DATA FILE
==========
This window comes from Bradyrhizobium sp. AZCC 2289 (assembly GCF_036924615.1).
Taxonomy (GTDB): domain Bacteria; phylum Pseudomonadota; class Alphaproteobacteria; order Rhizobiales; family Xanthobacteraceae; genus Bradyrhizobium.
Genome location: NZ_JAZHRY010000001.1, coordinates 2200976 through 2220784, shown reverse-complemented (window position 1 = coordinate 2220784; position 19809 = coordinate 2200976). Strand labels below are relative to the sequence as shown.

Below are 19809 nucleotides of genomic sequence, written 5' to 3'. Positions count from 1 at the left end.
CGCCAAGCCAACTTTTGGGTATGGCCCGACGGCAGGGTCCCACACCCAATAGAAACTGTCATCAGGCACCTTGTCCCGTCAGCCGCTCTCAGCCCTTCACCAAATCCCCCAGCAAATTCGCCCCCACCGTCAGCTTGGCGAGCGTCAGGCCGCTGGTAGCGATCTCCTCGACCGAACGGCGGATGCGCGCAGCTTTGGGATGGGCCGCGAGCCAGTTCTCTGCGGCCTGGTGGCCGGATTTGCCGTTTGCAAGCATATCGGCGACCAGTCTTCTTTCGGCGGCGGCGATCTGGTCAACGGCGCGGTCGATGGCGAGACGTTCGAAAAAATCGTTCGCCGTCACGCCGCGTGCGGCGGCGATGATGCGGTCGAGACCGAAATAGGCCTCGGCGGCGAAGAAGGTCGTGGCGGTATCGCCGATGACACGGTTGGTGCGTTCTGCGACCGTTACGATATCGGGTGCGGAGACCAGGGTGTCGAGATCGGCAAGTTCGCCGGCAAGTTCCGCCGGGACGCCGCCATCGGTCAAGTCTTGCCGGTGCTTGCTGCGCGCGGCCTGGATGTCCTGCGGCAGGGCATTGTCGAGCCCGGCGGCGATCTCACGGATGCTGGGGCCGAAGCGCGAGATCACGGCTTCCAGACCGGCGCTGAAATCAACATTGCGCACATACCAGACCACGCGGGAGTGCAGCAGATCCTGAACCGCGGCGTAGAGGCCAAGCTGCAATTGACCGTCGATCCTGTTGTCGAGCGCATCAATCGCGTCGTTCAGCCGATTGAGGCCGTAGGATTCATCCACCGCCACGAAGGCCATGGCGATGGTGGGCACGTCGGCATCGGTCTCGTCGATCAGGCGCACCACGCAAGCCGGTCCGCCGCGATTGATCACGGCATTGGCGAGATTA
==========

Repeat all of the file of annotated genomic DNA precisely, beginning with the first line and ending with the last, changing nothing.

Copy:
This window comes from Bradyrhizobium sp. AZCC 2289 (assembly GCF_036924615.1).
Taxonomy (GTDB): domain Bacteria; phylum Pseudomonadota; class Alphaproteobacteria; order Rhizobiales; family Xanthobacteraceae; genus Bradyrhizobium.
Genome location: NZ_JAZHRY010000001.1, coordinates 2200976 through 2220784, shown reverse-complemented (window position 1 = coordinate 2220784; position 19809 = coordinate 2200976). Strand labels below are relative to the sequence as shown.

Below are 19809 nucleotides of genomic sequence, written 5' to 3'. Positions count from 1 at the left end.
CGCCAAGCCAACTTTTGGGTATGGCCCGACGGCAGGGTCCCACACCCAATAGAAACTGTCATCAGGCACCTTGTCCCGTCAGCCGCTCTCAGCCCTTCACCAAATCCCCCAGCAAATTCGCCCCCACCGTCAGCTTGGCGAGCGTCAGGCCGCTGGTAGCGATCTCCTCGACCGAACGGCGGATGCGCGCAGCTTTGGGATGGGCCGCGAGCCAGTTCTCTGCGGCCTGGTGGCCGGATTTGCCGTTTGCAAGCATATCGGCGACCAGTCTTCTTTCGGCGGCGGCGATCTGGTCAACGGCGCGGTCGATGGCGAGACGTTCGAAAAAATCGTTCGCCGTCACGCCGCGTGCGGCGGCGATGATGCGGTCGAGACCGAAATAGGCCTCGGCGGCGAAGAAGGTCGTGGCGGTATCGCCGATGACACGGTTGGTGCGTTCTGCGACCGTTACGATATCGGGTGCGGAGACCAGGGTGTCGAGATCGGCAAGTTCGCCGGCAAGTTCCGCCGGGACGCCGCCATCGGTCAAGTCTTGCCGGTGCTTGCTGCGCGCGGCCTGGATGTCCTGCGGCAGGGCATTGTCGAGCCCGGCGGCGATCTCACGGATGCTGGGGCCGAAGCGCGAGATCACGGCTTCCAGACCGGCGCTGAAATCAACATTGCGCACATACCAGACCACGCGGGAGTGCAGCAGATCCTGAACCGCGGCGTAGAGGCCAAGCTGCAATTGACCGTCGATCCTGTTGTCGAGCGCATCAATCGCGTCGTTCAGCCGATTGAGGCCGTAGGATTCATCCACCGCCACGAAGGCCATGGCGATGGTGGGCACGTCGGCATCGGTCTCGTCGATCAGGCGCACCACGCAAGCCGGTCCGCCGCGATTGATCACGGCATTGGCGAGATTA